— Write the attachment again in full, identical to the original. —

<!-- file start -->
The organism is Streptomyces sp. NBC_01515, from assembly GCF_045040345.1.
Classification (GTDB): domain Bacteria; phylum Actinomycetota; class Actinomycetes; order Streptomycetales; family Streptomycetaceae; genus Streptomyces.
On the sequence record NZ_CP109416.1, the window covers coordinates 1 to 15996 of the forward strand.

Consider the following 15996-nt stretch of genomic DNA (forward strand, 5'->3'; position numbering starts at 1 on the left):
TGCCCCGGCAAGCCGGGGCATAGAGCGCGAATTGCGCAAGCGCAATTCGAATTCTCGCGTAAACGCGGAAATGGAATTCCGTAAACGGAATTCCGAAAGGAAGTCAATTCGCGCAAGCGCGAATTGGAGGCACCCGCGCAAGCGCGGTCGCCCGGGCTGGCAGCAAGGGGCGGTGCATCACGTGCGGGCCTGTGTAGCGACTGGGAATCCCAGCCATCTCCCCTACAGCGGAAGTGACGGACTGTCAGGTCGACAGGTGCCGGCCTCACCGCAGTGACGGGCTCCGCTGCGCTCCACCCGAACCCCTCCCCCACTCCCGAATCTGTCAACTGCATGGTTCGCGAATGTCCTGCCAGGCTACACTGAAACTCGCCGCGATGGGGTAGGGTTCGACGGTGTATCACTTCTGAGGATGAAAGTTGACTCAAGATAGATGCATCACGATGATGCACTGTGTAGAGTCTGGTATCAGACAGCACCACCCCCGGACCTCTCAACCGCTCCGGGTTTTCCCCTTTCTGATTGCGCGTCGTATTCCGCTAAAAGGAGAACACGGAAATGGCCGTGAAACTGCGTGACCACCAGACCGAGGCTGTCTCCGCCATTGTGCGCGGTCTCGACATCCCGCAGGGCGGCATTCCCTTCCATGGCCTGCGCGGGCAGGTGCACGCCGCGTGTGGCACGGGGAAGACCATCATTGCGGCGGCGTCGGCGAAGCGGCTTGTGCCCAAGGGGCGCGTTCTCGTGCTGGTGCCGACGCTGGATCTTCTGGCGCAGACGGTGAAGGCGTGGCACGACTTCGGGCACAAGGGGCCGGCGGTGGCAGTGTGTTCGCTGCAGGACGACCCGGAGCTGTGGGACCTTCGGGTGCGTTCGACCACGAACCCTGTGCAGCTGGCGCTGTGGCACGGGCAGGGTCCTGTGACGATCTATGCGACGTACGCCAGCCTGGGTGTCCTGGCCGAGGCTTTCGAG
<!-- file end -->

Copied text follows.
The organism is Streptomyces sp. NBC_01515, from assembly GCF_045040345.1.
Classification (GTDB): domain Bacteria; phylum Actinomycetota; class Actinomycetes; order Streptomycetales; family Streptomycetaceae; genus Streptomyces.
On the sequence record NZ_CP109416.1, the window covers coordinates 1 to 15996 of the forward strand.

Consider the following 15996-nt stretch of genomic DNA (forward strand, 5'->3'; position numbering starts at 1 on the left):
TGCCCCGGCAAGCCGGGGCATAGAGCGCGAATTGCGCAAGCGCAATTCGAATTCTCGCGTAAACGCGGAAATGGAATTCCGTAAACGGAATTCCGAAAGGAAGTCAATTCGCGCAAGCGCGAATTGGAGGCACCCGCGCAAGCGCGGTCGCCCGGGCTGGCAGCAAGGGGCGGTGCATCACGTGCGGGCCTGTGTAGCGACTGGGAATCCCAGCCATCTCCCCTACAGCGGAAGTGACGGACTGTCAGGTCGACAGGTGCCGGCCTCACCGCAGTGACGGGCTCCGCTGCGCTCCACCCGAACCCCTCCCCCACTCCCGAATCTGTCAACTGCATGGTTCGCGAATGTCCTGCCAGGCTACACTGAAACTCGCCGCGATGGGGTAGGGTTCGACGGTGTATCACTTCTGAGGATGAAAGTTGACTCAAGATAGATGCATCACGATGATGCACTGTGTAGAGTCTGGTATCAGACAGCACCACCCCCGGACCTCTCAACCGCTCCGGGTTTTCCCCTTTCTGATTGCGCGTCGTATTCCGCTAAAAGGAGAACACGGAAATGGCCGTGAAACTGCGTGACCACCAGACCGAGGCTGTCTCCGCCATTGTGCGCGGTCTCGACATCCCGCAGGGCGGCATTCCCTTCCATGGCCTGCGCGGGCAGGTGCACGCCGCGTGTGGCACGGGGAAGACCATCATTGCGGCGGCGTCGGCGAAGCGGCTTGTGCCCAAGGGGCGCGTTCTCGTGCTGGTGCCGACGCTGGATCTTCTGGCGCAGACGGTGAAGGCGTGGCACGACTTCGGGCACAAGGGGCCGGCGGTGGCAGTGTGTTCGCTGCAGGACGACCCGGAGCTGTGGGACCTTCGGGTGCGTTCGACCACGAACCCTGTGCAGCTGGCGCTGTGGCACGGGCAGGGTCCTGTGACGATCTATGCGACGTACGCCAGCCTGGGTGTCCTGGCCGAGGCTTTCGAG